Key Facts 2013-14
Sheila Culbert, Ph.D., Head of School
Christopher K. Norton ’76, Chairman, Board of Trustees
The Loomis Chaffee School is a renowned New England boarding school located on a 300-acre campus in Windsor, Connecticut. Chartered in 1874 by five siblings whose children all died tragically and who then selflessly determined to found a school as a gift to the children of others, Loomis Chaffee provides a superb education for boys and girls regardless of religious or political beliefs, national origin or financial resources.
Academically challenging, the school promotes active learning and close faculty-student bonds within a respectful and civil community. All Loomis Chaffee students, who come from 26 states and 40 countries, plan to attend four-year colleges and universities. The school is accredited by the New England Association of Schools and Colleges.
• grades 9-12 and post-graduate
• trimester schedule with an 11-day cycle; classes held every other Saturday
• 300-acre campus in historic Windsor, Connecticut
• 5-to-1 student-to-faculty ratio
• 11 dormitories with 32 live-in faculty families and 38 affiliated faculty members
• 180 courses (regular, advanced and Advanced Placement) and independent study
• average class size: 11
• The Norton Family Center for the Common Good
• The Center for Global Studies
• The Henry R. Kravis '63 Center for Excellence in Teaching
• 650 enrollment
• 62% boarding, 38% day
• 40 countries and 26 U.S. states represented
• 25% students of color; 15% international students
• SAT: The middle 50% of the Class of 2013 scored in the 600–720 range (critical reading), 590–700 (math) and 590–710 (writing)
• 168 total faculty (119 teaching and/or dorm-affiliated faculty)
• 63% of teaching faculty hold at least one advanced degree
• Four to six student advisees for each faculty member
• $180 million endowment; $45.7 million annual operating budget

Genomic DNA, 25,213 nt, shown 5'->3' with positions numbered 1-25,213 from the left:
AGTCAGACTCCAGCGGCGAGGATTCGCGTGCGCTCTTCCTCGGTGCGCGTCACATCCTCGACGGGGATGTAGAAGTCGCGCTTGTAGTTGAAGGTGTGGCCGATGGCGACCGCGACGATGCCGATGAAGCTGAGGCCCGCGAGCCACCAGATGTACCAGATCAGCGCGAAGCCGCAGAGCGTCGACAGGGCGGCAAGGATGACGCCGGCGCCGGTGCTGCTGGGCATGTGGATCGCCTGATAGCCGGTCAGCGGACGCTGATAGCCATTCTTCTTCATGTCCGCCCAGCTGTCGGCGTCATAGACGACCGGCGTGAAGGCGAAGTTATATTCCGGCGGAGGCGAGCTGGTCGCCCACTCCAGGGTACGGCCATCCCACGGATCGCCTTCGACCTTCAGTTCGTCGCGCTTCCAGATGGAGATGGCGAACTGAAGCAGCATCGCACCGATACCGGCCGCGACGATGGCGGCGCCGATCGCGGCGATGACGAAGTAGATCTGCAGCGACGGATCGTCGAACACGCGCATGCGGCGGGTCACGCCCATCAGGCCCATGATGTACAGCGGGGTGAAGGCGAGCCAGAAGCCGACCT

• $8.3 million in need-based financial aid awarded to 34% of student body
• $3.47 million in Annual Fund contributions (2012-13)
• $51,440 boarding tuition; $39,130 day tuition
• 180 courses and independent study
• 19 Advanced Placement courses and 38 advanced-level courses
• Freshman Seminar on the Common Good; Sophomore Writing Workshop; Junior-year U.S. History/American Civilization Research Project/Paper; Senior Interdisciplinary term electives
• Study abroad opportunities in France, Spain, Italy, China, and Jordan
• Special programs: The Mountain School (Vt.), CITYterm (N.Y.), The High Mountain Institute (Colo.), Chewonki Semester School (Maine), Study-Travel Program in in Barcelona (Spain), and The School for Ethics and Global Leadership (D.C.)
• In addition to a traditional core curriculum, Loomis offers courses in Arabic, Chinese, economics, linear algebra, multivariable calculus, advanced biology electives in microbiology, molecular biology, genetics and anatomy/cell biology, and a wide range of philosophy/psychology/religion departmental offerings from existentialism to theory of knowledge
• Students may earn a Global Studies Certificate with the completion of specialized course work in international relations and global studies, in-depth studies of foreign language, and experience abroad.
• The Norton Family Center for the Common Good nurtures an active approach to citizenship in our global society. Under the guidance of the center, all freshmen share a common first year experience that engages them in important conversations about citizenship and democratic values. These conversations expand to the wider school community through the Hubbard Speakers Series and student service initiatives that have real and lasting impact on local, national, and international communities. Read more about the Norton Center.